I wrote this for class and it's one of a few school writings I'll likely be posting soon on this site. It might seem odd that I'm releasing this review so late (I wrote this when the next episode had already come out), but it's because I felt it was a meaty enough episode with a meaty enough problem for a college paper/review. Don't bite my head off for my opinions, but please share yours in the comments if you have any.
Civil Wars Part 1 and 2 Review
When it was confirmed that The Legend of Korra would be expanded from a mini series and given three more seasons, I was excited. While the show has proven to many to be an overall worthy successor to the award-winning series Avatar: the Last Airbender, the first season had some problems with pacing, character development, and a few other touches. I excused them back then because perfection was a lot to ask the team to produce in twelve episodes, but now with season two under way and many of the same problems still happening, patterns are emerging and have landed right into the season’s first two-part episode, Civil Wars.
Civil Wars has an interesting enough conflict at the start, with the backdrop of angry spirits attacking our heroine Korra’s tribe for their lack of spirituality coupled with a military occupation by their sister tribe. In the previous episode, Korra opened a long-dormant spirit portal, which would peacefully welcome the spirits into the humans’ world. At the start of Civil Wars, her uncle Unalaq tells her she must do the same to another closed portal, which, coupled with teaching her people more about the spirits, will unite the water tribes of the north and south once again. Meanwhile, Verrick, a businessman angered by the northern tribes’ blockade, stirs up rebellion with the southerners, even involving Korra’s father.
If the possibility of a civil war starting in our protagonist’s homeland wasn’t enough to fill the two-part story, then the secondary plot about Korra’s longtime mentor Tenzin apparently is. Tenzin’s dysfunctional bond with his siblings reaches a high point as they search for his missing daughter Ikki. It’s odd because, though this is the kind of material that I wanted to see for a long time (Tenzin and his siblings are the children of the first series’ protagonist), I couldn’t help but feel this story was distracting. Sure, it was interesting to know that Tenzin was Aang’s favorite child and that Bumi and Kya found different roles to fill in their lives than being “the hero’s kids,” and I certainly didn’t want Ikki to stay missing, but there were less stakes in this conflict than the one going on between the water tribes. The episode cuts between the two stories throughout, giving the whole show an already disjointed feel. Then, when an unnecessary subplot about the side character Bolin’s attempt to escape a comically abusive girlfriend is added, I have to wonder where writer Michael DiMartino’s focus went.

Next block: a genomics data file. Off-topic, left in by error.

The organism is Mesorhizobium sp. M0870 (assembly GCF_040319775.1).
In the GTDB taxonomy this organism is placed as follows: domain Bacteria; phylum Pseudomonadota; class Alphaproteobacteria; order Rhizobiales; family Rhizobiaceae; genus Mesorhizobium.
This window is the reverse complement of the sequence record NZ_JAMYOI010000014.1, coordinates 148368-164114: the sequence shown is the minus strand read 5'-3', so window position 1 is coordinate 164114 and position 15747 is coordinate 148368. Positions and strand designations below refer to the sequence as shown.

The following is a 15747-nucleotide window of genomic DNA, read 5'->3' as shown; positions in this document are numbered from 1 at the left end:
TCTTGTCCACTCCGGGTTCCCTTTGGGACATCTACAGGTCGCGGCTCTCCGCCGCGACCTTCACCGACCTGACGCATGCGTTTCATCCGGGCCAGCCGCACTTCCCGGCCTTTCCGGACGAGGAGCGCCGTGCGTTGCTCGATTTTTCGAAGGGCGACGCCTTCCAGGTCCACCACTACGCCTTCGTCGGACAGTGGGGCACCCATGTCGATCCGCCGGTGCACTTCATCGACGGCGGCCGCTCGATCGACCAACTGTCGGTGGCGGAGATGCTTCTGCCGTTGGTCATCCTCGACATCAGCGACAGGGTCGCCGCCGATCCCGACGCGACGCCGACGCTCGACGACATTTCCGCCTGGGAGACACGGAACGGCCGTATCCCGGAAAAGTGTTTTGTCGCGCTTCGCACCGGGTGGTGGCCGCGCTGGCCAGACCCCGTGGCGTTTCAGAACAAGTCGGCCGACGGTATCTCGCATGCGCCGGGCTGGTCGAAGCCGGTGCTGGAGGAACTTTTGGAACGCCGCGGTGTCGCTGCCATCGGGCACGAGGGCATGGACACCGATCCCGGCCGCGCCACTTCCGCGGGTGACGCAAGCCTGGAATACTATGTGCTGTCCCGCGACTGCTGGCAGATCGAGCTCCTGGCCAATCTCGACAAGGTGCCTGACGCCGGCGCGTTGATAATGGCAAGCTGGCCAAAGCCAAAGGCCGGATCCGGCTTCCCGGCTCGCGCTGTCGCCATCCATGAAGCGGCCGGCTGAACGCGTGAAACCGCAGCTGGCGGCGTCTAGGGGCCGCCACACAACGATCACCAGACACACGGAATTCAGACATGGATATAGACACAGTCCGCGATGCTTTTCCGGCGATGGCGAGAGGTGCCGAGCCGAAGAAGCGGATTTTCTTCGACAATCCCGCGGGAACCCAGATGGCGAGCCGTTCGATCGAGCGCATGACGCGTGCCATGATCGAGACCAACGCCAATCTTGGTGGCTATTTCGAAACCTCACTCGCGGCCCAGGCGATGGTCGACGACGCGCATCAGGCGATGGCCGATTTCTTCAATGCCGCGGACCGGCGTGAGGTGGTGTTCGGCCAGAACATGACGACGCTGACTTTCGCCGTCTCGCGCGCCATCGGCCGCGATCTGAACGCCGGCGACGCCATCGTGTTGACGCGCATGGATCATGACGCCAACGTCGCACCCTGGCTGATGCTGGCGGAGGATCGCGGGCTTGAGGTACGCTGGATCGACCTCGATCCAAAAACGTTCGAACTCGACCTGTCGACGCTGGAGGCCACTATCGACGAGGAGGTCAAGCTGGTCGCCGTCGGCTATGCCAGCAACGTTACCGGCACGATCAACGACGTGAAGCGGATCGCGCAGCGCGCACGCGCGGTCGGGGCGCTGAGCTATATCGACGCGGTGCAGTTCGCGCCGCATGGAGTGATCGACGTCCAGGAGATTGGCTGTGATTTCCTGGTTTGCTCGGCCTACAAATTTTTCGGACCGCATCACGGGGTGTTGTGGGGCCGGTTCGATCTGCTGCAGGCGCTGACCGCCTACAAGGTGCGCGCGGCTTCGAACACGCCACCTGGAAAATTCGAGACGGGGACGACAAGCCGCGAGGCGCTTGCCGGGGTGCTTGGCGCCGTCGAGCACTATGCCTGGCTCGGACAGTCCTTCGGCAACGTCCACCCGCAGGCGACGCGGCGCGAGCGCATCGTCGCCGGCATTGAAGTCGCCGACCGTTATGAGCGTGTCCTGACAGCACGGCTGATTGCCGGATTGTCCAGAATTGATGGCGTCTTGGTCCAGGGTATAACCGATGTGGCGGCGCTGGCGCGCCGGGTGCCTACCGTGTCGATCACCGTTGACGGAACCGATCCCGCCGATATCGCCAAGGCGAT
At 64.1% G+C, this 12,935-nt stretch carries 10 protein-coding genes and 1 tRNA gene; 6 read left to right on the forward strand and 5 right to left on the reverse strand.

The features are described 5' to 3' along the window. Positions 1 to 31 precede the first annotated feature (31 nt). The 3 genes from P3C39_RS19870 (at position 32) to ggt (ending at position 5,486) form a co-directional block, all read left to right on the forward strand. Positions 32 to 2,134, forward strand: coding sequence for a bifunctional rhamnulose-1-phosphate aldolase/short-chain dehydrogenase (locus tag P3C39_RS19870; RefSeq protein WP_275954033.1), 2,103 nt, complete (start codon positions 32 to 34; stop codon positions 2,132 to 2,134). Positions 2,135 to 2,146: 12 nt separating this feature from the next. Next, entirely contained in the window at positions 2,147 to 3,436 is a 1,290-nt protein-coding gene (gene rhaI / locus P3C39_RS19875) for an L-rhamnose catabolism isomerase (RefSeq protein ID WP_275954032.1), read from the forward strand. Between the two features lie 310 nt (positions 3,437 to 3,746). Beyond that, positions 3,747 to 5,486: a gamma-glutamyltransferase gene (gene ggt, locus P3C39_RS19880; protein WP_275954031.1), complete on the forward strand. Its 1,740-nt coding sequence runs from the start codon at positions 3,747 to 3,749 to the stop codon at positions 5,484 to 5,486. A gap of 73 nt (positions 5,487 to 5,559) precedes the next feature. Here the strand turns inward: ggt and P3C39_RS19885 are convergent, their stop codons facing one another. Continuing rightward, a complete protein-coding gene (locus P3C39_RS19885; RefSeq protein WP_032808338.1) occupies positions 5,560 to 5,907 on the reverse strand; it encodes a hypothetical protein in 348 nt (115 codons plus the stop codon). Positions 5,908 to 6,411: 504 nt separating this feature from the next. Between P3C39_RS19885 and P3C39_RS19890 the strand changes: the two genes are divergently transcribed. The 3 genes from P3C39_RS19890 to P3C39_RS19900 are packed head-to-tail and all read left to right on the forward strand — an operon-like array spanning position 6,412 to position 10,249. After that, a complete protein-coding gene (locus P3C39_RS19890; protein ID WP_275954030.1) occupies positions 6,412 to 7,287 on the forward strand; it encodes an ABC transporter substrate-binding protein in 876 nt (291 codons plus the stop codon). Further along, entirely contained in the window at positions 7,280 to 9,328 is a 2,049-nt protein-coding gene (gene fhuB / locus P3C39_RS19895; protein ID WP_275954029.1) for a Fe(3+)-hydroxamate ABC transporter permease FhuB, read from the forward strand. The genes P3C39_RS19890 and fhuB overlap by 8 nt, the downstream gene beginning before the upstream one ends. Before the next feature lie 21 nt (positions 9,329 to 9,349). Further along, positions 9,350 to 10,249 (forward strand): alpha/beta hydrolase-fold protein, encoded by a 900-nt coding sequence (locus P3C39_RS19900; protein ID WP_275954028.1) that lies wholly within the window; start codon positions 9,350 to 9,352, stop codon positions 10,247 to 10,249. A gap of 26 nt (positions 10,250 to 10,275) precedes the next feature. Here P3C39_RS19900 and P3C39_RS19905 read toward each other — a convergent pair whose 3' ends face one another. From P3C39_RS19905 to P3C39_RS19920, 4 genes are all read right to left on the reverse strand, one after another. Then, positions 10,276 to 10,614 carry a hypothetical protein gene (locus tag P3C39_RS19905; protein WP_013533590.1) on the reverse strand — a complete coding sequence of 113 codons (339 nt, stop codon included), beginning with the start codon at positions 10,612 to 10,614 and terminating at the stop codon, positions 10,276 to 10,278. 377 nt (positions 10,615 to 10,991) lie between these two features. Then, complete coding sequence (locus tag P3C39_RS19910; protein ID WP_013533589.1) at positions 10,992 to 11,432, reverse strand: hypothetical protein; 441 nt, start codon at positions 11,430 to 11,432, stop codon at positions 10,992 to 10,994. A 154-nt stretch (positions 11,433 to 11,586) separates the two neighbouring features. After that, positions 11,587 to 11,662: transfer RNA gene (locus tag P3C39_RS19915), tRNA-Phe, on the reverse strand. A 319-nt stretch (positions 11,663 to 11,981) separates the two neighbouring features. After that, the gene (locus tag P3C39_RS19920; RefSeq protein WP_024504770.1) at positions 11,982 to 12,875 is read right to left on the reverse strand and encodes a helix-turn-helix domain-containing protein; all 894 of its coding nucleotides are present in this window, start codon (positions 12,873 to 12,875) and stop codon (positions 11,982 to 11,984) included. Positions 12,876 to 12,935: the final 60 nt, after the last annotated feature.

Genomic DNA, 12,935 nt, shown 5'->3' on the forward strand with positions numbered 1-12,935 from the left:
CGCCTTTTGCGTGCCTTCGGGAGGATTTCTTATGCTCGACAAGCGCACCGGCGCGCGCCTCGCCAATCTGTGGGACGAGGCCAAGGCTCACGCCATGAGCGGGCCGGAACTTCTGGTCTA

By the last third of Part 1, I was invested in the civil war plot, as characters were rapidly choosing sides to be on and actions to take. This all led up to a tense Part 2, where the conflict gets very personal for the thus-far neutral Korra. I couldn’t help but feel, as the episode would cut away to Aang’s children or occasionally Bolin, that instead the episode could have been padded with more character development for the series’ protagonist and her people’s struggle instead of the side characters. Tenzin’s conflict could have made a good episode on its own and fans would probably have loved it all the more, but when it’s placed alongside the central conflict, it feels like well-written melodrama overtaking a potentially great story about the nature of war. The subplot about Bolin could have even been sprinkled onto the war conflict to create comic relief if it was really needed in what could have been a serious war tale.
There are two final notes to make about the episode: For the longtime fans, there’s an Easter Egg you’ll spot that pays off well in its bizarre humor (one of the few poop jokes that’s so odd it works). For the animation buffs, you can be grateful along with me that the poorly-blended 3D animation is at a minimum in this episode. For my final thoughts, Civil Wars continues the trend of not developing our protagonist, but offering more supporting character development than fans were given in much of the first season. It’s a mixed bag, but still entertaining.